Tissue Nanotransfection Technology Promises to Heal Damaged Tissue with a Zap

August 7, 2017 - Researchers at Ohio State University Wexner Medical Center announced this week in Nature that they have developed a nanochip called Tissue Nanotransfection (TNT) that uses a small electrical current to deliver new DNA or RNA into living skin cells, "reprogramming" them and giving them a new function. These cells can then be repurposed to repair damaged tissue and restore function. Still in animal trials, the researchers are optimistic the technology could hold great promise for humans, from treating organ and tissue failure, to treating diseases such as Parkinson’s and Alzheimer’s. 
Dr. Chandan Sen, Director of the Center for Regenerative Medicine and Cell-Based Therapies and the team leader said, “it takes just a fraction of a second. You simply touch the chip to the wounded area, then remove it. What’s even more exciting is that it not only works on the skin, but on any type of tissue. By using our novel nanochip technology, injured or compromised organs can be replaced.” In one case, the researchers were able to grow brain cells from the skin surface of a mouse that had suffered a stroke. The stem cells were then injected into the mouse’s injured brain, which led to increased brain function and mobility within weeks.  In another trial, the legs of a pig regained proper circulation and function when its skin cells were changed with TNT to active blood vessels.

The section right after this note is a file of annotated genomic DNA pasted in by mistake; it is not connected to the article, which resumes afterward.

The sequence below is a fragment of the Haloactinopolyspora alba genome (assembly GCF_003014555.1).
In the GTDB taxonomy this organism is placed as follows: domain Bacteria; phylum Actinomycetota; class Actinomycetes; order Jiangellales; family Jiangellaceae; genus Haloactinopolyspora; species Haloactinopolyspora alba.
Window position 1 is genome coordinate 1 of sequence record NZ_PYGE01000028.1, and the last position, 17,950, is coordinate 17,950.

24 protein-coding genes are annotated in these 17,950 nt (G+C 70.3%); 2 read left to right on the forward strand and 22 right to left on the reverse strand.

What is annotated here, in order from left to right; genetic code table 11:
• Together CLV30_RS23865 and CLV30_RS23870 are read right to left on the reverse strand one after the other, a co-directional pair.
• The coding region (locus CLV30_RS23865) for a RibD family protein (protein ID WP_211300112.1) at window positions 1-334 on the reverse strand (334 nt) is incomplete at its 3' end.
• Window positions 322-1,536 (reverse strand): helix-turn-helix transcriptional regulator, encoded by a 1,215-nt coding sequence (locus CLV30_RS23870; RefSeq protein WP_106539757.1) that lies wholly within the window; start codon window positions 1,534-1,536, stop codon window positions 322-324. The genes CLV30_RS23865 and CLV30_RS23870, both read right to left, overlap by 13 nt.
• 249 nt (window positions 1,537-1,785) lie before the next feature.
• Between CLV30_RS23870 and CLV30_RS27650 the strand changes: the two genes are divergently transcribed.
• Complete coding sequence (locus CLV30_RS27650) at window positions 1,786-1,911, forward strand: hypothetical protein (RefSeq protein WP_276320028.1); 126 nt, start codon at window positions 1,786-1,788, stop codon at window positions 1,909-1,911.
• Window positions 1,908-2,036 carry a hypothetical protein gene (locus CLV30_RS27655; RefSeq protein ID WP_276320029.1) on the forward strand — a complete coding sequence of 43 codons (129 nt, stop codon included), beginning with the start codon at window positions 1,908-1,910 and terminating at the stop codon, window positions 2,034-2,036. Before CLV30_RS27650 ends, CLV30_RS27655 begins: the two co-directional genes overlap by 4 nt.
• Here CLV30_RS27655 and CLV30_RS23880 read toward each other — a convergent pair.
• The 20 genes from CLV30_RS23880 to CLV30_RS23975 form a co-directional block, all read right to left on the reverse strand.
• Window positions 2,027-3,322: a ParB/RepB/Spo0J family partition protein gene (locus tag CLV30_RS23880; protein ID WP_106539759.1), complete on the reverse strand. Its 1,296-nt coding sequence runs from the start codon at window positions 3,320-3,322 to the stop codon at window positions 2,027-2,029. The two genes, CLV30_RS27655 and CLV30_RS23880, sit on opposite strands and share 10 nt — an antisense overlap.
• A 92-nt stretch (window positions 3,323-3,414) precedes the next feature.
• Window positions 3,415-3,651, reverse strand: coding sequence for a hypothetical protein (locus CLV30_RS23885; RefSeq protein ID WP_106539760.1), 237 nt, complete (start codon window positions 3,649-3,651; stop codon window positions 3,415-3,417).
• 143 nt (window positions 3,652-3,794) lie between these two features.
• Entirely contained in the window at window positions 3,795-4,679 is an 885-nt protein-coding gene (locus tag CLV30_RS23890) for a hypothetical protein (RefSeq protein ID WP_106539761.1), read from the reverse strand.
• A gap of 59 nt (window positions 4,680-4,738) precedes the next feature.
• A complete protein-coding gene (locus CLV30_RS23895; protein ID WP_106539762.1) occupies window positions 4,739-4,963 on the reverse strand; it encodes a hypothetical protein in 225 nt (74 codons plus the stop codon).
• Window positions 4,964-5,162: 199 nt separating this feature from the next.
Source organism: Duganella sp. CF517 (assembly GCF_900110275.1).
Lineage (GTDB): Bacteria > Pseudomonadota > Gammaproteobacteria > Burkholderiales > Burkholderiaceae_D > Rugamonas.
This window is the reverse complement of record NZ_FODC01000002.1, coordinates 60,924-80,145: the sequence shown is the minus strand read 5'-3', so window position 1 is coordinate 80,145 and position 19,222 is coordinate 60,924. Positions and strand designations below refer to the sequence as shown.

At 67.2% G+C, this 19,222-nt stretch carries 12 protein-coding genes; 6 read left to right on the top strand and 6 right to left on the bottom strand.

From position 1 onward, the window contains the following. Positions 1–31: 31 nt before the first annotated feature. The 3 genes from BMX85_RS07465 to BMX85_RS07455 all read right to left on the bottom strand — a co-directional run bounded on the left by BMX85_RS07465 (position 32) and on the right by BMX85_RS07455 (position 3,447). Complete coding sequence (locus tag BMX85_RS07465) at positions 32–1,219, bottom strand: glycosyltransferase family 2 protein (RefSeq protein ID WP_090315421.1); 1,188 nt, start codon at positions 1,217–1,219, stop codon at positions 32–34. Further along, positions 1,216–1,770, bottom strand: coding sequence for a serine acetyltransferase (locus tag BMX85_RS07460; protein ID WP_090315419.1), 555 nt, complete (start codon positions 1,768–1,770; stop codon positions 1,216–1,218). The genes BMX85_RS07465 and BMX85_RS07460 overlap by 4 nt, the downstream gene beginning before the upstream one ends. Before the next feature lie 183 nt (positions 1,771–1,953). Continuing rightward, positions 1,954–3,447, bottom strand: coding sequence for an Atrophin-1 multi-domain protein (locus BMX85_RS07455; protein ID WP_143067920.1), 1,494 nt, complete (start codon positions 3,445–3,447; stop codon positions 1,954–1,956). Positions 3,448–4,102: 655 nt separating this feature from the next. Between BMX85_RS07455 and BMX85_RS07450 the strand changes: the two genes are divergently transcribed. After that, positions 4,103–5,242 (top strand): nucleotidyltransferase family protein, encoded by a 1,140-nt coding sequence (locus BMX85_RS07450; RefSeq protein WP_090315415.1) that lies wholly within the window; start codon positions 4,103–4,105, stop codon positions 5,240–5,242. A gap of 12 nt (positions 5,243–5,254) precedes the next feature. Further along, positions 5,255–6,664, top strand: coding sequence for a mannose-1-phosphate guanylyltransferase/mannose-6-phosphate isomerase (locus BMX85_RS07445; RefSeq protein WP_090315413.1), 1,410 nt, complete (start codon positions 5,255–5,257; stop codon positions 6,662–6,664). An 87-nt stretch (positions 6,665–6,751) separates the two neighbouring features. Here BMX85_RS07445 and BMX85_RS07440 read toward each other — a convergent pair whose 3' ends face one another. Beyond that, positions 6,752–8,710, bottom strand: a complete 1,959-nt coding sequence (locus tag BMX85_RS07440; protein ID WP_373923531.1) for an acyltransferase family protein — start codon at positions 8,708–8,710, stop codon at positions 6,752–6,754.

The researchers are hopeful their technology could enable patients to safely alter their own tissue to accelerate healing and well-being. 


The contents of this website were developed under a grant from the National Institute on Disability, Independent Living, and Rehabilitation Research (NIDILRR grant number 90RE5025-01-00). NIDILRR is a Center within the Administration for Community Living (ACL), Department of Health and Human Services (HHS). The contents of this website do not necessarily represent the policy of NIDILRR, ACL, HHS, and you should not assume endorsement by the Federal Government.